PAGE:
Feminist, Fictionista, Foodie, Francophile

Thursday, July 5, 2012

Review of GreenMourning by G. Wells Taylor


A serial killer called “Pinocchio” is stalking Metro, collecting perfect body parts so he (or she) can construct a perfect body and be a “real boy.” Pinocchio is hiding inside the ranks of the “Variant Squad,” an elite group tasked with protecting the city against a new outbreak of Variant, which in its most virulent form turns ordinary citizens into skin-eating zombie-type monsters.
And meanwhile, a billionaire whose personal agenda involves evolving to a new, Variant-enhanced human 2.0 is manipulating everyone around him to force that outcome sooner rather than later.
It’s enough to make anyone go crazy and the people who make up the Variant Squad aren’t the most solid citizens around. There’s alcoholic Borland who forges a bond with a troubled orphan who gets under his skin in spite of himself. There’s Beachboy who numbs himself with sex and drugs and alcohol—“cranking” in Squad parlance. There’s Hyde, who literally has skin in the game, having lost his epidermis in the last Variant outbreak. And then there’s Marisol, whose own presentation of Variant Effect caused her to literally eat part of herself. Singly and together, these characters are original and memorable, and their interaction is intense, sometimes hilarious and often truly scary.
As any good horror novel should be.
GreenMourning is a sequel to G. Wells Taylor’s novel The Variant Effect, and while that book was good, this one is great, with every aspect of the story and characters amped up a notch. The relationship between Hyde and Marisol plays out in a way that’s breath-taking in its honesty and her “tough love” stance in the face of his reticence is impressive and admirable. Their interaction alone is worth the price of the book.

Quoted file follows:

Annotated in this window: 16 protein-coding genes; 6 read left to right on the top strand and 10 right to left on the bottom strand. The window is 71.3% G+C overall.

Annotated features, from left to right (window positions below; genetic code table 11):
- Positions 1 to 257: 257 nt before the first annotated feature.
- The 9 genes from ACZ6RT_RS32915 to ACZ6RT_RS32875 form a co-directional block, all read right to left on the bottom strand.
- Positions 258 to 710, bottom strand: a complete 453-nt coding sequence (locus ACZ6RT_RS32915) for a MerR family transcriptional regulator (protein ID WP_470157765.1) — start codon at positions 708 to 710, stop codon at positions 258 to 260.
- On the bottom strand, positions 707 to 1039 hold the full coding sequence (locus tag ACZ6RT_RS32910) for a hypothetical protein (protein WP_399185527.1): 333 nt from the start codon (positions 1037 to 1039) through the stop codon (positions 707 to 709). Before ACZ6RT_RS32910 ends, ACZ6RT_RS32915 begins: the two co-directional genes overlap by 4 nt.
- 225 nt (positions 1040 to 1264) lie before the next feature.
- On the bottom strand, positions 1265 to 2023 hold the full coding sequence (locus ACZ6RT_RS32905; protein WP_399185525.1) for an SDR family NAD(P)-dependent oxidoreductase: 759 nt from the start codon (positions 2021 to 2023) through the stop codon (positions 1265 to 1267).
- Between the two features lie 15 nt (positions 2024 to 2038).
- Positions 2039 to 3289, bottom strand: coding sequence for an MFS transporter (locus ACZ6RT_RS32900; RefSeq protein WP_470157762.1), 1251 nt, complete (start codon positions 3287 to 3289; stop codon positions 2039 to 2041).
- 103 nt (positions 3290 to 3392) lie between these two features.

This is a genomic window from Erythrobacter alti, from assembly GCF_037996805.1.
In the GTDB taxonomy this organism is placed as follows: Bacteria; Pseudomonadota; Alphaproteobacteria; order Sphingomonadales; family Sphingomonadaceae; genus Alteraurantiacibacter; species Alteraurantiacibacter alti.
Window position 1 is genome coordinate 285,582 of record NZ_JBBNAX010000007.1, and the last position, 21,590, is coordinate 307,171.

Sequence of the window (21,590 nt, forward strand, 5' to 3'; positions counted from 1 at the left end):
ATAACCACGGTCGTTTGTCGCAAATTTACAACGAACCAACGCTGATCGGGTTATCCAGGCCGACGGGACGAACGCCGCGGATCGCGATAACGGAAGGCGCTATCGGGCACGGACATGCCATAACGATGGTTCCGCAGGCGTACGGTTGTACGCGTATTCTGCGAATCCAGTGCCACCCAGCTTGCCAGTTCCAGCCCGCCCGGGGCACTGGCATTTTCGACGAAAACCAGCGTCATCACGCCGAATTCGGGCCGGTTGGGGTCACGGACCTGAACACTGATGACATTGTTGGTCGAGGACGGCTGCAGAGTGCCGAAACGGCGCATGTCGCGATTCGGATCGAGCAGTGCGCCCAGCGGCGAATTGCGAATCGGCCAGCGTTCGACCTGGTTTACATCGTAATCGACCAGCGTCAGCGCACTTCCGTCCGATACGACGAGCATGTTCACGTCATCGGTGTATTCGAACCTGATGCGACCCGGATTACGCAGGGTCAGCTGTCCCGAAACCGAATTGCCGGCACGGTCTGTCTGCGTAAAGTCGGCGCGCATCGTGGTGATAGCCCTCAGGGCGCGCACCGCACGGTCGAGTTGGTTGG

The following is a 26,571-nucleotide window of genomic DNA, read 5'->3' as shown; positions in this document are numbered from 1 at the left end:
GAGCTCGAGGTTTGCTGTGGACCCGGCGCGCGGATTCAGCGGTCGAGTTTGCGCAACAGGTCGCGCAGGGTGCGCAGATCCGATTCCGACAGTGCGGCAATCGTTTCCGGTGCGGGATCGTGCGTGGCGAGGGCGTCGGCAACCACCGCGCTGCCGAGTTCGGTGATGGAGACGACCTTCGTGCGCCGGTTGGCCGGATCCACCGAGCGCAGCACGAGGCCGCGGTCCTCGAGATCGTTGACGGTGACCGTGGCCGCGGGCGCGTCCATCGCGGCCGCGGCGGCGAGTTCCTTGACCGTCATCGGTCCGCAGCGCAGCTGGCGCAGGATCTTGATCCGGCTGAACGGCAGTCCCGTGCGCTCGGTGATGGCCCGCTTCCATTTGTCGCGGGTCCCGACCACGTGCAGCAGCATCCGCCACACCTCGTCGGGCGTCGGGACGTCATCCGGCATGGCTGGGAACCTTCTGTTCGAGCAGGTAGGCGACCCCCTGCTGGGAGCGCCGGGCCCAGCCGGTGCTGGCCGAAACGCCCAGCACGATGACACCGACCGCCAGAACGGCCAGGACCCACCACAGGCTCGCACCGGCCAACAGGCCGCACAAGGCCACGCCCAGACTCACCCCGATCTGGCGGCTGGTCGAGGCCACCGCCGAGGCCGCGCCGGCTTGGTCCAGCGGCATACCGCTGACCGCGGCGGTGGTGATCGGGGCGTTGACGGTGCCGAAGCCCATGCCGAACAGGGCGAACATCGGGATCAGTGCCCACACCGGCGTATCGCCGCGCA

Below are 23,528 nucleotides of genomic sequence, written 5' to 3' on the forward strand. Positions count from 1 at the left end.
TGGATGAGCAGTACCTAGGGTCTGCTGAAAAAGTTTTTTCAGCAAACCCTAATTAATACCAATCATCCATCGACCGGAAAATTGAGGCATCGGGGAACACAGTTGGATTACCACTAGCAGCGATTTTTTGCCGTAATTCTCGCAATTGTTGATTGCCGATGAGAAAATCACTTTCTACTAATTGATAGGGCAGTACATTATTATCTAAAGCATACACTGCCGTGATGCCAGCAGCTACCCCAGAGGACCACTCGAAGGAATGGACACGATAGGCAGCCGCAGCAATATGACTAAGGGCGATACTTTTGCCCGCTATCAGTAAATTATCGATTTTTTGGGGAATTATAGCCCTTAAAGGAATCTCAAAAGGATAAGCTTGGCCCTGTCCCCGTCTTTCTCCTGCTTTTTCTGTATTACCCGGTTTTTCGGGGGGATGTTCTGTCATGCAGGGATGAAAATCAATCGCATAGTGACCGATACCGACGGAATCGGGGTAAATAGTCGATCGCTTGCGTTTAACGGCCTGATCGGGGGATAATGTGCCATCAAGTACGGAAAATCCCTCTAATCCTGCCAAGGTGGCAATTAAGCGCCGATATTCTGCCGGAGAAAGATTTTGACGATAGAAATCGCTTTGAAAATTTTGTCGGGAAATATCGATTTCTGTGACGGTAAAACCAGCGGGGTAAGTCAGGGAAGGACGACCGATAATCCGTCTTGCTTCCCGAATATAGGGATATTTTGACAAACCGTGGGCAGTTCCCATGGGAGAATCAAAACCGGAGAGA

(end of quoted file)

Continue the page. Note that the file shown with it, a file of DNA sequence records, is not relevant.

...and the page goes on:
The various officials who are manipulating events are all very plausible character constructs, and the goings on at the GreenMourning company are convincingly conveyed. Taylor knows a little bit about manipulation himself, and he knows how to whip up his readers with anticipation and mysteries (who IS Pinocchio, for example) while taking them deep into a story that turns the zombie mythos on its head.
The novel ends on a cliff-hanger that will leave readers panting for more. People we like will die. People we thought we knew will surprise us.
No one is safe in the world of this book.
And the Variant Effect is back, and worse than ever.
If you like your horror cinematic and character-driven, you need to check out GreenMourning.

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